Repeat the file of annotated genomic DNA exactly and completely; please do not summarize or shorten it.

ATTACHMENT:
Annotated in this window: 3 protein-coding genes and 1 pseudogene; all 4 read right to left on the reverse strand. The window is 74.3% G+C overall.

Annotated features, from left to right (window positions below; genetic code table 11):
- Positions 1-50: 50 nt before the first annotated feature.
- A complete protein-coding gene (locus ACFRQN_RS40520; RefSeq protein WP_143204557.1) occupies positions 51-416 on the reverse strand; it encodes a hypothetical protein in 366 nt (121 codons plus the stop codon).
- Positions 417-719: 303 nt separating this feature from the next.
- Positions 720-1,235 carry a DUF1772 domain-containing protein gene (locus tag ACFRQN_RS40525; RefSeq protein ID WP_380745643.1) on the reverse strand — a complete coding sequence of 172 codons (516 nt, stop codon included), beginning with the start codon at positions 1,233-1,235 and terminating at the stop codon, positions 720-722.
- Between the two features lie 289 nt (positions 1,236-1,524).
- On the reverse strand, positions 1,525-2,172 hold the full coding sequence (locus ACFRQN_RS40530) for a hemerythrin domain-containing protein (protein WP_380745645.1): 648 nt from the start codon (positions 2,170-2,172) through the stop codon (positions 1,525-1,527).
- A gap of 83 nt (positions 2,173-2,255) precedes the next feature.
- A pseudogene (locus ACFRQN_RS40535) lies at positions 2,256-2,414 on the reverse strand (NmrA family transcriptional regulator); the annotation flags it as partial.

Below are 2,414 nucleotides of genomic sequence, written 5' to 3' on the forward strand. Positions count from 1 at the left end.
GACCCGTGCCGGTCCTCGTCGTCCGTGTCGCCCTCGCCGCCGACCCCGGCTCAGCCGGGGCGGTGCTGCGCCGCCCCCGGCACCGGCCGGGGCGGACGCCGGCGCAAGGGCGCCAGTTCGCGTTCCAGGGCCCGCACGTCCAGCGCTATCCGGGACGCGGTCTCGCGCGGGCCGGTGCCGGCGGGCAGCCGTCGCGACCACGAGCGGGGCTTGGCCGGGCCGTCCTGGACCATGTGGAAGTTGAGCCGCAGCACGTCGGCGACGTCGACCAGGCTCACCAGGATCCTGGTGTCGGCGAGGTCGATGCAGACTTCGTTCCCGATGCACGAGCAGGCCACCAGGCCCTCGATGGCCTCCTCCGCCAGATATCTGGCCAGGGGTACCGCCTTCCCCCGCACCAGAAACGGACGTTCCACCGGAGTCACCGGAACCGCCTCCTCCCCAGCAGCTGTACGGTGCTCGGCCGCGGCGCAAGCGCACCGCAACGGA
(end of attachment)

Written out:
Annotated in this window: 3 protein-coding genes and 1 pseudogene; all 4 read right to left on the reverse strand. The window is 74.3% G+C overall.

Annotated features, from left to right (window positions below; genetic code table 11):
- Positions 1-50: 50 nt before the first annotated feature.
- A complete protein-coding gene (locus ACFRQN_RS40520; RefSeq protein WP_143204557.1) occupies positions 51-416 on the reverse strand; it encodes a hypothetical protein in 366 nt (121 codons plus the stop codon).
- Positions 417-719: 303 nt separating this feature from the next.
- Positions 720-1,235 carry a DUF1772 domain-containing protein gene (locus tag ACFRQN_RS40525; RefSeq protein ID WP_380745643.1) on the reverse strand — a complete coding sequence of 172 codons (516 nt, stop codon included), beginning with the start codon at positions 1,233-1,235 and terminating at the stop codon, positions 720-722.
- Between the two features lie 289 nt (positions 1,236-1,524).
- On the reverse strand, positions 1,525-2,172 hold the full coding sequence (locus ACFRQN_RS40530) for a hemerythrin domain-containing protein (protein WP_380745645.1): 648 nt from the start codon (positions 2,170-2,172) through the stop codon (positions 1,525-1,527).
- A gap of 83 nt (positions 2,173-2,255) precedes the next feature.
- A pseudogene (locus ACFRQN_RS40535) lies at positions 2,256-2,414 on the reverse strand (NmrA family transcriptional regulator); the annotation flags it as partial.

Below are 2,414 nucleotides of genomic sequence, written 5' to 3' on the forward strand. Positions count from 1 at the left end.
GACCCGTGCCGGTCCTCGTCGTCCGTGTCGCCCTCGCCGCCGACCCCGGCTCAGCCGGGGCGGTGCTGCGCCGCCCCCGGCACCGGCCGGGGCGGACGCCGGCGCAAGGGCGCCAGTTCGCGTTCCAGGGCCCGCACGTCCAGCGCTATCCGGGACGCGGTCTCGCGCGGGCCGGTGCCGGCGGGCAGCCGTCGCGACCACGAGCGGGGCTTGGCCGGGCCGTCCTGGACCATGTGGAAGTTGAGCCGCAGCACGTCGGCGACGTCGACCAGGCTCACCAGGATCCTGGTGTCGGCGAGGTCGATGCAGACTTCGTTCCCGATGCACGAGCAGGCCACCAGGCCCTCGATGGCCTCCTCCGCCAGATATCTGGCCAGGGGTACCGCCTTCCCCCGCACCAGAAACGGACGTTCCACCGGAGTCACCGGAACCGCCTCCTCCCCAGCAGCTGTACGGTGCTCGGCCGCGGCGCAAGCGCACCGCAACGGA